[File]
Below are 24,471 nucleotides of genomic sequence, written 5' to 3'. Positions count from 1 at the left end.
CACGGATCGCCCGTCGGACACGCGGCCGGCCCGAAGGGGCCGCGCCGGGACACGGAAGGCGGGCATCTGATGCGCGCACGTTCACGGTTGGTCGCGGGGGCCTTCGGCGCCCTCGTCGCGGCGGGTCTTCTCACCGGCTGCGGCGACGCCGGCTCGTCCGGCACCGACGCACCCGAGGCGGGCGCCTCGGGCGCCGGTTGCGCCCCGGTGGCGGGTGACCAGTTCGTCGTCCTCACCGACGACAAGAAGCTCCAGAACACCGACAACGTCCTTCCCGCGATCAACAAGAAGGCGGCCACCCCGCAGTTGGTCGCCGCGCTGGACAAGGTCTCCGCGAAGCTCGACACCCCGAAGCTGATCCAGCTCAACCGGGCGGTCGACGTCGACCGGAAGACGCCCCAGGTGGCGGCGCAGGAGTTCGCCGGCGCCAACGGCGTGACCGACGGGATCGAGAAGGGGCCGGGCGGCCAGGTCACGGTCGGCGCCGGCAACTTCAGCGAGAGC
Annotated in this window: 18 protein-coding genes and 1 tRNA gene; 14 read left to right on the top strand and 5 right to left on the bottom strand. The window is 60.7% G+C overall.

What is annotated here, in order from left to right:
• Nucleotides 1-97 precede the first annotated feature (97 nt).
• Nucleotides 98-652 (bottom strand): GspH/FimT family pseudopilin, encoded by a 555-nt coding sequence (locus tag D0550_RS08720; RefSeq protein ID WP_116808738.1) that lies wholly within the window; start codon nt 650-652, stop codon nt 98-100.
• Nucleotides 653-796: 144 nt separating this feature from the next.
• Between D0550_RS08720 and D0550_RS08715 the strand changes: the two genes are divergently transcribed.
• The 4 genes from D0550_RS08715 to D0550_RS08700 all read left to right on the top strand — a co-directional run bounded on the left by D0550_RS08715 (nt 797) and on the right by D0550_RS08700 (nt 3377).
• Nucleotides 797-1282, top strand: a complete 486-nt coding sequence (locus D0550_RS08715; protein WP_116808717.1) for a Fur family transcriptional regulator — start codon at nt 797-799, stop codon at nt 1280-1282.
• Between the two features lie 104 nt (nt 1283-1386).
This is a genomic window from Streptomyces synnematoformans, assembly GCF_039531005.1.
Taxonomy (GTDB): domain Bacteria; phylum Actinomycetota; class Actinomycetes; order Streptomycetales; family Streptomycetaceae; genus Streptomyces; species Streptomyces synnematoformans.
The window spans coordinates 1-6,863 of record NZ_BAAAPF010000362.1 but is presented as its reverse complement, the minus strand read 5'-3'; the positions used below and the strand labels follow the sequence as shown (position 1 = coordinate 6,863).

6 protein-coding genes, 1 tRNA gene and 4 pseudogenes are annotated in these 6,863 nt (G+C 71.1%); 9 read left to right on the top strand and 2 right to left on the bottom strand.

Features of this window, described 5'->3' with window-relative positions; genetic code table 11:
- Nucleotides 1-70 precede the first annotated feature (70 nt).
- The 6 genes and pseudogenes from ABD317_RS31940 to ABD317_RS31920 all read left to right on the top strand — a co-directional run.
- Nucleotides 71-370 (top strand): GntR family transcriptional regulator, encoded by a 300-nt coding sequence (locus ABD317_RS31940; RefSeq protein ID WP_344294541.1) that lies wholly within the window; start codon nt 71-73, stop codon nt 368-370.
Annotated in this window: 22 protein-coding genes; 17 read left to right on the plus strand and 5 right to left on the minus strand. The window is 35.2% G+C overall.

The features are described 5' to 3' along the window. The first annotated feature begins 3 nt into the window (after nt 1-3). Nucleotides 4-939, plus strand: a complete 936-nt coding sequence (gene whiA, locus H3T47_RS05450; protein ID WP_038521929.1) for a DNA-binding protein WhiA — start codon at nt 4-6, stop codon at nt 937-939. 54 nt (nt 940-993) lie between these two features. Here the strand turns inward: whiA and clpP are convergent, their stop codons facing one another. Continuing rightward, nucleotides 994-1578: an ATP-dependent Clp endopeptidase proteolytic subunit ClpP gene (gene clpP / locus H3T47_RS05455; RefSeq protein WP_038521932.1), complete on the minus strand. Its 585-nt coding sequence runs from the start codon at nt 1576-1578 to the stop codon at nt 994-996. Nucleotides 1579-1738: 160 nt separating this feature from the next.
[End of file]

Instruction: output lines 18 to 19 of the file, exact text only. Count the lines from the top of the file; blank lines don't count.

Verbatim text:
- The 6 genes and pseudogenes from ABD317_RS31940 to ABD317_RS31920 all read left to right on the top strand — a co-directional run.
- Nucleotides 71-370 (top strand): GntR family transcriptional regulator, encoded by a 300-nt coding sequence (locus ABD317_RS31940; RefSeq protein ID WP_344294541.1) that lies wholly within the window; start codon nt 71-73, stop codon nt 368-370.